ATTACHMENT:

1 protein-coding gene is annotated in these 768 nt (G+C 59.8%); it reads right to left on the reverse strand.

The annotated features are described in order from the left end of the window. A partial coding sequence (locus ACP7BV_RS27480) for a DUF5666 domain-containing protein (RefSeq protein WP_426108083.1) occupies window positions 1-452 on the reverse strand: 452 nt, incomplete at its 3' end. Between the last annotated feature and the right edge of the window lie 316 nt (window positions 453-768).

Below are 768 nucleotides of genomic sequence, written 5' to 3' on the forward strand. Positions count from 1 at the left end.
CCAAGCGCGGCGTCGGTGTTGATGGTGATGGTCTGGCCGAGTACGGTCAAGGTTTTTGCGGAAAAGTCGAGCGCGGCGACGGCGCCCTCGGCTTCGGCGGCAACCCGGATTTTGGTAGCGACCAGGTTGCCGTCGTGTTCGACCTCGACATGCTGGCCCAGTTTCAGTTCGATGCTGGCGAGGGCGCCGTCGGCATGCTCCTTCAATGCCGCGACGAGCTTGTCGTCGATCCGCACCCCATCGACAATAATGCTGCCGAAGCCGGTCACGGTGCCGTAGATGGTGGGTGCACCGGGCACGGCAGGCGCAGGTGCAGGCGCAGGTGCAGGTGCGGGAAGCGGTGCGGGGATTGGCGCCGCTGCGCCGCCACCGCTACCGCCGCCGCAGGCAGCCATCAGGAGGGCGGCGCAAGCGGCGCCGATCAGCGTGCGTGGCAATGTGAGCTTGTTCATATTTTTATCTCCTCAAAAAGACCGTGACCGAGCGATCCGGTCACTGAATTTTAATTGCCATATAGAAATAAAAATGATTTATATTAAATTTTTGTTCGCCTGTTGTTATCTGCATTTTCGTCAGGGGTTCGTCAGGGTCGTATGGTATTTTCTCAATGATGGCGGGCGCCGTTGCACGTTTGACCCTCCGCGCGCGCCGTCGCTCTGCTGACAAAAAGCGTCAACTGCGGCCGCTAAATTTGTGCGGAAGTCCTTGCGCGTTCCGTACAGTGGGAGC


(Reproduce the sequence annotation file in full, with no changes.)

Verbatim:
1 protein-coding gene is annotated in these 768 nt (G+C 59.8%); it reads right to left on the reverse strand.

The annotated features are described in order from the left end of the window. A partial coding sequence (locus ACP7BV_RS27480) for a DUF5666 domain-containing protein (RefSeq protein WP_426108083.1) occupies window positions 1-452 on the reverse strand: 452 nt, incomplete at its 3' end. Between the last annotated feature and the right edge of the window lie 316 nt (window positions 453-768).

Below are 768 nucleotides of genomic sequence, written 5' to 3' on the forward strand. Positions count from 1 at the left end.
CCAAGCGCGGCGTCGGTGTTGATGGTGATGGTCTGGCCGAGTACGGTCAAGGTTTTTGCGGAAAAGTCGAGCGCGGCGACGGCGCCCTCGGCTTCGGCGGCAACCCGGATTTTGGTAGCGACCAGGTTGCCGTCGTGTTCGACCTCGACATGCTGGCCCAGTTTCAGTTCGATGCTGGCGAGGGCGCCGTCGGCATGCTCCTTCAATGCCGCGACGAGCTTGTCGTCGATCCGCACCCCATCGACAATAATGCTGCCGAAGCCGGTCACGGTGCCGTAGATGGTGGGTGCACCGGGCACGGCAGGCGCAGGTGCAGGCGCAGGTGCAGGTGCGGGAAGCGGTGCGGGGATTGGCGCCGCTGCGCCGCCACCGCTACCGCCGCCGCAGGCAGCCATCAGGAGGGCGGCGCAAGCGGCGCCGATCAGCGTGCGTGGCAATGTGAGCTTGTTCATATTTTTATCTCCTCAAAAAGACCGTGACCGAGCGATCCGGTCACTGAATTTTAATTGCCATATAGAAATAAAAATGATTTATATTAAATTTTTGTTCGCCTGTTGTTATCTGCATTTTCGTCAGGGGTTCGTCAGGGTCGTATGGTATTTTCTCAATGATGGCGGGCGCCGTTGCACGTTTGACCCTCCGCGCGCGCCGTCGCTCTGCTGACAAAAAGCGTCAACTGCGGCCGCTAAATTTGTGCGGAAGTCCTTGCGCGTTCCGTACAGTGGGAGC